The truth is, you are no longer in a relationship, but that truth can leave you curious about what that really means. What does it mean that you are now no longer in a committed relationship? You may want to avoid thinking about this question, but it can be rewarding to acknowledge what you know to be true and begin from there.
As you start to process what your singleness means, you may think about the more technical details about being alone. Maybe your partner helped you every week by cutting your grass, and now you have to hire someone. Possibly they were your security when you felt alone and would reassure your safety, but now you have to get an alarm system.
They might have been the one person who made your favorite dish correctly, and now you have to figure out how to make it yourself. This type of thinking helps you realize that your awareness around the breakup is necessary for the functioning of your everyday life.You have to be real with yourself and say “I am no longer in a relationship with this person” because it helps you pick up the pieces in a way that may be most helpful at first. You are able to look back at the ways that your relationship may have sustained you as an individual within the relationship, but you can look forward to how you can take care of yourself in the future.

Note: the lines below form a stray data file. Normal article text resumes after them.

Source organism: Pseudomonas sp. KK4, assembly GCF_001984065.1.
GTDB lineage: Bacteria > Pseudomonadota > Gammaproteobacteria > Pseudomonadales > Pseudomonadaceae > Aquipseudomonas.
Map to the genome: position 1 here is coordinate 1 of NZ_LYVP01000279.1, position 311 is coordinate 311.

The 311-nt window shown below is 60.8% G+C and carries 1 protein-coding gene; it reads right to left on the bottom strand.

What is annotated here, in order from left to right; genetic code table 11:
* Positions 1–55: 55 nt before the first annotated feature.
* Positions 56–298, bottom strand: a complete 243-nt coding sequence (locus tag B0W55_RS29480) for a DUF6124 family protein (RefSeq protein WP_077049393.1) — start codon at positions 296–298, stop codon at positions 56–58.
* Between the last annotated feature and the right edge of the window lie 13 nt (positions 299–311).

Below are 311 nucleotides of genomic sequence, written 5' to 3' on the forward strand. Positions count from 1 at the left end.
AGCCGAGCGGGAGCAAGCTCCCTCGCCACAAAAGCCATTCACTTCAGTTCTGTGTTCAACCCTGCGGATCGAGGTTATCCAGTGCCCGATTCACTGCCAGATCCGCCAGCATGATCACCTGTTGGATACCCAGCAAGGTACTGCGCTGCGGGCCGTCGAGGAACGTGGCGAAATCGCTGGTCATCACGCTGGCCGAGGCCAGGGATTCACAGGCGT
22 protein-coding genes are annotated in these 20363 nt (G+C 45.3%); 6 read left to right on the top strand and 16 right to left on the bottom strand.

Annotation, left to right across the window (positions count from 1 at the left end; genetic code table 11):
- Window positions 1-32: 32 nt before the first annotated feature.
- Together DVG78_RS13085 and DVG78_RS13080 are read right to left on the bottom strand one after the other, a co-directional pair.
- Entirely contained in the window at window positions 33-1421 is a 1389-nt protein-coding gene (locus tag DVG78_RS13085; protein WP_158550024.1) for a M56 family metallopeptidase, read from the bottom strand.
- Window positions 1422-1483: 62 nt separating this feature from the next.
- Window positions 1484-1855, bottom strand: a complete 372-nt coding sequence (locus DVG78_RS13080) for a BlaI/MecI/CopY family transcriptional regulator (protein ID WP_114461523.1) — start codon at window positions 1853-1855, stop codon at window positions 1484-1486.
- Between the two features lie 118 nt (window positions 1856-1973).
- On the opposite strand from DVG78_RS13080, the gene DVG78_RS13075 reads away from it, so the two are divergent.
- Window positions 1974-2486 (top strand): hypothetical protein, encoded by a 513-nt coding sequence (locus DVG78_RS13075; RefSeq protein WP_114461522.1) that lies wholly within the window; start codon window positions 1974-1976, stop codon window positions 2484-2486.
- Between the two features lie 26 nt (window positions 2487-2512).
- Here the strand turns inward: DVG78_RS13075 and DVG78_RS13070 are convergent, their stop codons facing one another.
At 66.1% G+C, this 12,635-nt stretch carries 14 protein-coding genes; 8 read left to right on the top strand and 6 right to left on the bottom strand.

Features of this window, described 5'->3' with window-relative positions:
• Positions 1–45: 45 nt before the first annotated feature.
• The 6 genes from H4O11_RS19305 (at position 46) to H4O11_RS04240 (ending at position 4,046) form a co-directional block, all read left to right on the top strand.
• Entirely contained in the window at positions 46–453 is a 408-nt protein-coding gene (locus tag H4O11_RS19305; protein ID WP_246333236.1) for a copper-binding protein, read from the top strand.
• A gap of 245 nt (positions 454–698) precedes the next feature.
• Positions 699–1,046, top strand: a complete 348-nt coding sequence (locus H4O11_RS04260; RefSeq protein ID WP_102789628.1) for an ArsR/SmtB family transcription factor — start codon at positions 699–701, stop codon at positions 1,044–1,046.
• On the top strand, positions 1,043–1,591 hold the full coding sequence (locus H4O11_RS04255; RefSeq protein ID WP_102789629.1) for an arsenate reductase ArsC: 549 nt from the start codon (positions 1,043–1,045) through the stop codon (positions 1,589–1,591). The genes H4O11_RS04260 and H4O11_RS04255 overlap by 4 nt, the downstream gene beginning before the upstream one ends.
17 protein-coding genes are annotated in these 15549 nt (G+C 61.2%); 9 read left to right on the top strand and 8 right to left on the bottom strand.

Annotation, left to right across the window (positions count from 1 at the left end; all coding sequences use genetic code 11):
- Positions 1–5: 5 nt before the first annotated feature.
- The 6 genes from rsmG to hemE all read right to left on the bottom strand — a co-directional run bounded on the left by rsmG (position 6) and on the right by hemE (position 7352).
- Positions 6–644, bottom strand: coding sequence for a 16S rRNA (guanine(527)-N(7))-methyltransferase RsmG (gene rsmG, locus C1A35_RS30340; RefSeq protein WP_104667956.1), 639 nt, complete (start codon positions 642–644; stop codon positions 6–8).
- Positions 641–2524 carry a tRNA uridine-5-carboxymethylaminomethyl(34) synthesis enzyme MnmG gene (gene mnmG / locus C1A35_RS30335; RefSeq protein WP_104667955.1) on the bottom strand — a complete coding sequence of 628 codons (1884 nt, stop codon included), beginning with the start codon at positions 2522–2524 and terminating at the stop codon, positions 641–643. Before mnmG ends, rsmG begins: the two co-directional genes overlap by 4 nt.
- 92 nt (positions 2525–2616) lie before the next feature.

Having an understanding of the technical details may not fulfil some of the emotional questions you have, but it does allow you to be proactive and meet some of your own needs.
2. Confusion: How did this happen?
Now that you have acknowledged your current relationship status, you may be curious about all of the things that lead up to the breakup. If you are stuck in the stage of acknowledgement and are not quite able to move to a place of understanding, here are a few questions you can ask yourself to gain some insight.
- How did we meet?
- What were the things that I saw in this person that I liked/disliked?
- What did we have in common, anyway? Anything?